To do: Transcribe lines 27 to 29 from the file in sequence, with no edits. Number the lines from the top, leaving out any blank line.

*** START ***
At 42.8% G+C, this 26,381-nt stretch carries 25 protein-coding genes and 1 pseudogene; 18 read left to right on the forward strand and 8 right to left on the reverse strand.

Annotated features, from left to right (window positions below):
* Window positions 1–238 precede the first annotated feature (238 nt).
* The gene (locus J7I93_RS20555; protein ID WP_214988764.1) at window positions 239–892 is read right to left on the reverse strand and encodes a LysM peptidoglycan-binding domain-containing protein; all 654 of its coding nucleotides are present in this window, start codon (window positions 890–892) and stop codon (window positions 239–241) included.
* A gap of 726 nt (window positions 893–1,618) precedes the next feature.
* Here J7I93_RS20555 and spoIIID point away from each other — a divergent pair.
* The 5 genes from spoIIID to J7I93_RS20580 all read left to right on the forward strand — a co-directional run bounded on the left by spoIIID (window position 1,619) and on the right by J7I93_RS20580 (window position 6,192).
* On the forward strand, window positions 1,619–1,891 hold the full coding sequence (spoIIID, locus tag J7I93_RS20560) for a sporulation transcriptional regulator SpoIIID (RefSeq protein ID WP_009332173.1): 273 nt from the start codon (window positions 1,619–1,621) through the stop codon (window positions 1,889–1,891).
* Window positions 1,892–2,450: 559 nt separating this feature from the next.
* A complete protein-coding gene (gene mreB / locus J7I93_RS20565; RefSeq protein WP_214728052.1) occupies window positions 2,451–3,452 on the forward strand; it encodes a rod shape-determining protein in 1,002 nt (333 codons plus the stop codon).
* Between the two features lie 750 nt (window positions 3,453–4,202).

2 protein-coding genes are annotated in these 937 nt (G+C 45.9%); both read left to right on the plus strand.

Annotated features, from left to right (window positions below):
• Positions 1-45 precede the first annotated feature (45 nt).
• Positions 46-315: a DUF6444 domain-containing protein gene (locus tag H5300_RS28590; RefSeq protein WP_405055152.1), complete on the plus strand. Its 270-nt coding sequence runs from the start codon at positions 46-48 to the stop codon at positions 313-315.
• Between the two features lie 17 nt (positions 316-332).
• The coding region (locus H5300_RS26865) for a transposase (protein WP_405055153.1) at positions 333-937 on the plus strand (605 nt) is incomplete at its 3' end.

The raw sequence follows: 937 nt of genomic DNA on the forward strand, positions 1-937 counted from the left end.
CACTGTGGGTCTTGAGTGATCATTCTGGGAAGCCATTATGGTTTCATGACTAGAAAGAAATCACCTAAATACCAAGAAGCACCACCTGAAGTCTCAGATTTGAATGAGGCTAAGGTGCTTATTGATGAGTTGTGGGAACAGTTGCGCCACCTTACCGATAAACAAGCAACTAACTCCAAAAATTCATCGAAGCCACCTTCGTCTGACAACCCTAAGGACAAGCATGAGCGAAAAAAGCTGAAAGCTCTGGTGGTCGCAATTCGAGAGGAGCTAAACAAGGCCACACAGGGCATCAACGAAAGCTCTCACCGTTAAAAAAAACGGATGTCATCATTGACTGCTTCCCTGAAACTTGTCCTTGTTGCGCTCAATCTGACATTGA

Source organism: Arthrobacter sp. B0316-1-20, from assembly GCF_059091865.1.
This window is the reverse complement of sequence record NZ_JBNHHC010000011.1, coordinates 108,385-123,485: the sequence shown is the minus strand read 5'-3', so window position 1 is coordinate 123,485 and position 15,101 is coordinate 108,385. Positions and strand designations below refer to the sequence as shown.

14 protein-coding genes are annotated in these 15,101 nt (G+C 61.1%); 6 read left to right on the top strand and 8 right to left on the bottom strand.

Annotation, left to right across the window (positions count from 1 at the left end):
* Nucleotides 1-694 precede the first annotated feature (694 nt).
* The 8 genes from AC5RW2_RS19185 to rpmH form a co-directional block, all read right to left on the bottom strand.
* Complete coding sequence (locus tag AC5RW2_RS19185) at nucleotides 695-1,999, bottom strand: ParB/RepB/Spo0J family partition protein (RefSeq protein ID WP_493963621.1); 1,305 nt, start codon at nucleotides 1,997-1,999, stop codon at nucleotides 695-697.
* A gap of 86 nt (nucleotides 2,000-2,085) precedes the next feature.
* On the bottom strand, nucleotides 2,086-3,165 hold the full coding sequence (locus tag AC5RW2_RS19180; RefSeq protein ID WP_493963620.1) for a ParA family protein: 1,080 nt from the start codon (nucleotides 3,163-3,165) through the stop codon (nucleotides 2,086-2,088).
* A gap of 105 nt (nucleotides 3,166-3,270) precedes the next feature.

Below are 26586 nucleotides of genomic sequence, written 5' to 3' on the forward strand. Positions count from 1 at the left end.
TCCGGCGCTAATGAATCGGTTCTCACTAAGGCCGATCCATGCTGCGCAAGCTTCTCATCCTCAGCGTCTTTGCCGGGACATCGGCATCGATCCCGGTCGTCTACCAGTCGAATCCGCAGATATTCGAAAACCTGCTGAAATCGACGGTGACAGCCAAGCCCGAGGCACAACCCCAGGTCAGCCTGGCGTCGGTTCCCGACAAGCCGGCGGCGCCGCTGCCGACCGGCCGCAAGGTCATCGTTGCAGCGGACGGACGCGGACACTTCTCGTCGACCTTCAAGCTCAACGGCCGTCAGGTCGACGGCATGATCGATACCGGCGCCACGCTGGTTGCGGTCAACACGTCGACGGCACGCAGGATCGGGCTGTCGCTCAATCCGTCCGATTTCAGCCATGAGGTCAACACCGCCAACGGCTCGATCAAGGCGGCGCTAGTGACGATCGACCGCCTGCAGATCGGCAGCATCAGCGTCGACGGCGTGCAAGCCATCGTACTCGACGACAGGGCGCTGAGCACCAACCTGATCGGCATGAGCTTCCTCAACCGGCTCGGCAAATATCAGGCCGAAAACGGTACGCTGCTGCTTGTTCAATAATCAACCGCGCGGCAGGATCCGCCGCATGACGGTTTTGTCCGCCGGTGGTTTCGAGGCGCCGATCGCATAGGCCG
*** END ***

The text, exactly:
* A gap of 86 nt (nucleotides 2,000-2,085) precedes the next feature.
* On the bottom strand, nucleotides 2,086-3,165 hold the full coding sequence (locus tag AC5RW2_RS19180; RefSeq protein ID WP_493963620.1) for a ParA family protein: 1,080 nt from the start codon (nucleotides 3,163-3,165) through the stop codon (nucleotides 2,086-2,088).
* A gap of 105 nt (nucleotides 3,166-3,270) precedes the next feature.